Borderlands 2 Review: Kirk Mckeand

The frame rate mostly keeps up, which is some accomplishment.

Another thing that feels fantastic is the driving. The driving model is ripped straight from Halo, one stick gets pushed forward to accelerate, the other points the camera where you want to go. You can perform power-slides with the right trigger and boost with the left, it takes a bit of getting used to, but it is never anything other than fun. The car you start with is a fast little 2 seater (1 driver, 1 gunner) but you unlock more as the story progresses, and you can spawn 2 vehicles at a time to cater for 4 player co-op.  Fighting other vehicles is also a joy, as your guns tear into them, sparks fly and chunks of metal fly off, and when you land the killing blow slow-mo kicks in as they spin to their fiery deaths. You can also customise your vehicles with paint jobs, purely for aesthetic preferences, you can also customise your characters skin and change their faces.

The environments in the game are massively improved from the original, you traverse icy tundras, explore hidden caves with corrosive lakes, and visit countless other memorable locations, there is just a world of variety. Throughout the game you can see the base of your enemy “Handsome Jack” floating in the atmosphere, and on occasion it even fires upon Pandora. There was a particular interactive cutscene, I was so busy admiring the detail and trying to get a perfect viewing angle, I strafed off the edge of a cliff…to my death. The cell shaded art style suits the game perfectly, and I certainly didn’t expect it to be able to compete with more “real” games in the looks department, but the style works brilliantly. The sky changes hue depending on the time of the day, and the colour palette reflects off surfaces like water, it is just a massive breath of fresh air in a world of grey/brown me-too shooters.

Borderlands 2 Review: Kirk Mckeand

The environments really are brilliant, and each area is unique.

 It is a shame then that small details break the illusion that 2k Games have obviously worked so hard creating, in my playthrough I have encountered texture pop-in on a regular basis, invisible walls, the odd area where you can see how the scenery fits together and enemies turning invisible. The game is huge, so problems are to be expected, and they are minor compared to other open-world games, it is just a shame these details hold the game back from perfection. Another problem I came across was objective markers not moving with the character that the quest is associated with, this cost me 30 minutes, but en-route I came across a couple of side quests I had missed, and my character gained a level so I didn’t mind.   There are hundreds of quests, and there is a surprising amount of variety in them too considering it is really just an FPS. Some quests have bonus objectives (like kill the enemy with a specific weapon) which yield greater rewards, adding a tactical element to otherwise straightforward encounters. You also complete challenges ranging from kill a certain amount of enemies, to trade with co-op buddy 10 times. These challenges increase your Badass rank, and every time you fill the bar you get a token to spend on a statistical increase; this increase is permanent and increases the stats for all of your characters. The Badass ranks are infinite, and as long as you keep completing challenges you can become infinitely more powerful; I am sure months down the line we will start to see some massively overpowered players.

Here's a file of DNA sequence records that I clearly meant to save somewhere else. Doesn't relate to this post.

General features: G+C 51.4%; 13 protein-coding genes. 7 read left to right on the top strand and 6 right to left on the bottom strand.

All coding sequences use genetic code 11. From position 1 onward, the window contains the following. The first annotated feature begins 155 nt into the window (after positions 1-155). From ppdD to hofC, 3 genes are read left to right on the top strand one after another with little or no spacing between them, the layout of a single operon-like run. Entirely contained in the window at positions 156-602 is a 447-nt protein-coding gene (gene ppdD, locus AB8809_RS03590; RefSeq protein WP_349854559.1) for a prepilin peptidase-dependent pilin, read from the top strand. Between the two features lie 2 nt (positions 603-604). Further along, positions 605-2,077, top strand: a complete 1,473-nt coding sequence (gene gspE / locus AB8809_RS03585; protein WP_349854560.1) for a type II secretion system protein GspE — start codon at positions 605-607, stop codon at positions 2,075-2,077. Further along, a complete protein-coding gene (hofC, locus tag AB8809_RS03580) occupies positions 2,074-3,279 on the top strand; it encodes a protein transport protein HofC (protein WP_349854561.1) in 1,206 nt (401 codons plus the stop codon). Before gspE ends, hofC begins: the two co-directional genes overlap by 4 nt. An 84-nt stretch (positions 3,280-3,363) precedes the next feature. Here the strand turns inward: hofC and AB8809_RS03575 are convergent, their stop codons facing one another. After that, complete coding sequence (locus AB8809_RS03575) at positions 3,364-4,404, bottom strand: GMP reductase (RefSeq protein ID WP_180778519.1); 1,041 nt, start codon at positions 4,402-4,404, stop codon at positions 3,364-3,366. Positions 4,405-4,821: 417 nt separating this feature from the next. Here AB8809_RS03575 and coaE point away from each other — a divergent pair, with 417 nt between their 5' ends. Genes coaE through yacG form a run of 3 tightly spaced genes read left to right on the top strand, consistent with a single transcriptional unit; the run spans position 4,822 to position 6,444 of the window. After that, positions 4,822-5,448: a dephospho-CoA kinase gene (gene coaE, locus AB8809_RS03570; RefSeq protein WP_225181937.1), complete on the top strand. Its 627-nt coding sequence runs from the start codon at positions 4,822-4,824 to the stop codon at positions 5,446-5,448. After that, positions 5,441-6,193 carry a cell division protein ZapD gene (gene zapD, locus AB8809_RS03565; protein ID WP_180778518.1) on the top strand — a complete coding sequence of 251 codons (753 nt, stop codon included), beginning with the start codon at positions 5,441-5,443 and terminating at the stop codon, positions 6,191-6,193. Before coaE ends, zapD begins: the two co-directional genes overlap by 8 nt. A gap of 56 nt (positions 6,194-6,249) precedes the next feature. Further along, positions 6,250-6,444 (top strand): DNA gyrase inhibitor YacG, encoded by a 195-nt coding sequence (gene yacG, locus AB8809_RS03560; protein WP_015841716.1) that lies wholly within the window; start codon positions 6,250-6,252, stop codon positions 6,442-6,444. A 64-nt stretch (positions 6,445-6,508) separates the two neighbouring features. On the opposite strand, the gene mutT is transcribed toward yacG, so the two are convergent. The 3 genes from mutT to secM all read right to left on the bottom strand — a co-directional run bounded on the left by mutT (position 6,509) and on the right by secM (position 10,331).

Borderlands 2 Review: Kirk Mckeand

How Badass do you want to be?

  Another thing I’m going to gush over is the writing, this is the only game I have played recently where I have actually laughed out loud at the dialogue. They really are the most memorable characters in recent memory, “Tiny Tina” a 13-year-old pyromaniac sociopath is a particular highlight. Even the standard enemy types have more character in their short lives than most games cram into their short-by-comparison run times, one of my favourite one liners was when i shot a bandit in the face and he retorted “you think that’s the first time I been shot in the face?” Handsome Jack is another brilliant character, and even though he is pure evil, you will find yourself growing fond of him, one of my friends said he reminded him of “The Joker” and I must say, his comparison is spot on.     If you are going to play the game solo you will enjoy it, but the true game is when there are four of you kicking ass and taking names. The monsters get stronger, the loot gets better and there are countless other advantages of playing online. One thing I would suggest though is play with people you know, because as my  opening paragraph states, it is a bad idea to play with strangers.So to summarise, Borderlands 2 is a kaleidoscope of explosions and comedy, wrapped around a meaty shooter served with a side of awesome, but if you are going lone wolf deduct 10% off the final score.80%